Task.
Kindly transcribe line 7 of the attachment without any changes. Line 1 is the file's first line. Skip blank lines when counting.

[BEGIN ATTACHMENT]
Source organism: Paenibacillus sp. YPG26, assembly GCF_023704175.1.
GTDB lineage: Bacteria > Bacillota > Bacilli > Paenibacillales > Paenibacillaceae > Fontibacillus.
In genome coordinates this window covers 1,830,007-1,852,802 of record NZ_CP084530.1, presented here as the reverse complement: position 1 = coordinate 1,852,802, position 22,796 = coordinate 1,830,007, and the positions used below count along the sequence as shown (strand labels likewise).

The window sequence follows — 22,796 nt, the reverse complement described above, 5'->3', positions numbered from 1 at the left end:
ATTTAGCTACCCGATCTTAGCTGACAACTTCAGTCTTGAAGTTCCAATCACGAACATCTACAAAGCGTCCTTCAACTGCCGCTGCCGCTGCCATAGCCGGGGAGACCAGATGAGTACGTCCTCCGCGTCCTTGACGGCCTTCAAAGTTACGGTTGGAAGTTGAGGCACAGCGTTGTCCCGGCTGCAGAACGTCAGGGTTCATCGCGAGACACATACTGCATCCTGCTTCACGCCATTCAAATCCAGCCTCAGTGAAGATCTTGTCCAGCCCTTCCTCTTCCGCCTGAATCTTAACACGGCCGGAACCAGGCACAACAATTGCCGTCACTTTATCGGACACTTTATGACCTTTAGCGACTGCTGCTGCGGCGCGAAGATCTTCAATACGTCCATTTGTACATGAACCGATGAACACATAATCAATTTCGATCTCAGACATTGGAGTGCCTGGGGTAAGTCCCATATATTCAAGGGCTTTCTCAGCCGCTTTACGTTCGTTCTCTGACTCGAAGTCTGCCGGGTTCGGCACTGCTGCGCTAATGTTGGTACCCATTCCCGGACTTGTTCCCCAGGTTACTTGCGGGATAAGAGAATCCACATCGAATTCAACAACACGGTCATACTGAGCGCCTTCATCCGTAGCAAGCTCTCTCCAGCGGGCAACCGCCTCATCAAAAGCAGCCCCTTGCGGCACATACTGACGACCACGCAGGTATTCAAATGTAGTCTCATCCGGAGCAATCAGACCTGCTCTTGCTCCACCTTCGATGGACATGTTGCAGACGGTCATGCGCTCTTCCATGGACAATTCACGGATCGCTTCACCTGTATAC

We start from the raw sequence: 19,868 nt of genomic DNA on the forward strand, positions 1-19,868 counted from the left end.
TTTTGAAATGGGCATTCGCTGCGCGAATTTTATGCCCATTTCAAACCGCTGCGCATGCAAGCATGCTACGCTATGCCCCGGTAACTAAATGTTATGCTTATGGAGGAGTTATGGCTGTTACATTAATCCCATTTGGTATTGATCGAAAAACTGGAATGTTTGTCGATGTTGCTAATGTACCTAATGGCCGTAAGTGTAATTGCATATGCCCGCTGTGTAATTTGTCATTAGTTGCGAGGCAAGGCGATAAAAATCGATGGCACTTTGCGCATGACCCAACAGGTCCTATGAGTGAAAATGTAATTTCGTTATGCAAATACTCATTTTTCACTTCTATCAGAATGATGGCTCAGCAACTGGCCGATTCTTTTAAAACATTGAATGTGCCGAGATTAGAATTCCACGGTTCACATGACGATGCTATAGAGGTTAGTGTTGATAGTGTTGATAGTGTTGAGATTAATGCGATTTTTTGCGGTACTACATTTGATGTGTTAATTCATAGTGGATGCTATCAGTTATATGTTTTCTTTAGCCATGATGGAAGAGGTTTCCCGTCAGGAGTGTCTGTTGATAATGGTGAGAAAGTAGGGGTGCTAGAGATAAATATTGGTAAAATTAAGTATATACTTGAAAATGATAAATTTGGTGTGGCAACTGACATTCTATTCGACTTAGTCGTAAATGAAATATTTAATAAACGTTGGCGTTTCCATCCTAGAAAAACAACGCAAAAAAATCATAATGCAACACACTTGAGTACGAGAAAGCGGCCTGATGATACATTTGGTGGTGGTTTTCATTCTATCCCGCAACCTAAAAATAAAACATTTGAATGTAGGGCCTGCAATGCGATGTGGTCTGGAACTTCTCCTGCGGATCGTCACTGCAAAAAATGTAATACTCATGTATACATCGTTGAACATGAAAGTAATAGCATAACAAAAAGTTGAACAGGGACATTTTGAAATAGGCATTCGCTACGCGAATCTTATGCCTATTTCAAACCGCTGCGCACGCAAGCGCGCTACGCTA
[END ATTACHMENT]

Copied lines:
TTTTGAAATGGGCATTCGCTGCGCGAATTTTATGCCCATTTCAAACCGCTGCGCATGCAAGCATGCTACGCTATGCCCCGGTAACTAAATGTTATGCTTATGGAGGAGTTATGGCTGTTACATTAATCCCATTTGGTATTGATCGAAAAACTGGAATGTTTGTCGATGTTGCTAATGTACCTAATGGCCGTAAGTGTAATTGCATATGCCCGCTGTGTAATTTGTCATTAGTTGCGAGGCAAGGCGATAAAAATCGATGGCACTTTGCGCATGACCCAACAGGTCCTATGAGTGAAAATGTAATTTCGTTATGCAAATACTCATTTTTCACTTCTATCAGAATGATGGCTCAGCAACTGGCCGATTCTTTTAAAACATTGAATGTGCCGAGATTAGAATTCCACGGTTCACATGACGATGCTATAGAGGTTAGTGTTGATAGTGTTGATAGTGTTGAGATTAATGCGATTTTTTGCGGTACTACATTTGATGTGTTAATTCATAGTGGATGCTATCAGTTATATGTTTTCTTTAGCCATGATGGAAGAGGTTTCCCGTCAGGAGTGTCTGTTGATAATGGTGAGAAAGTAGGGGTGCTAGAGATAAATATTGGTAAAATTAAGTATATACTTGAAAATGATAAATTTGGTGTGGCAACTGACATTCTATTCGACTTAGTCGTAAATGAAATATTTAATAAACGTTGGCGTTTCCATCCTAGAAAAACAACGCAAAAAAATCATAATGCAACACACTTGAGTACGAGAAAGCGGCCTGATGATACATTTGGTGGTGGTTTTCATTCTATCCCGCAACCTAAAAATAAAACATTTGAATGTAGGGCCTGCAATGCGATGTGGTCTGGAACTTCTCCTGCGGATCGTCACTGCAAAAAATGTAATACTCATGTATACATCGTTGAACATGAAAGTAATAGCATAACAAAAAGTTGAACAGGGACATTTTGAAATAGGCATTCGCTACGCGAATCTTATGCCTATTTCAAACCGCTGCGCACGCAAGCGCGCTACGCTA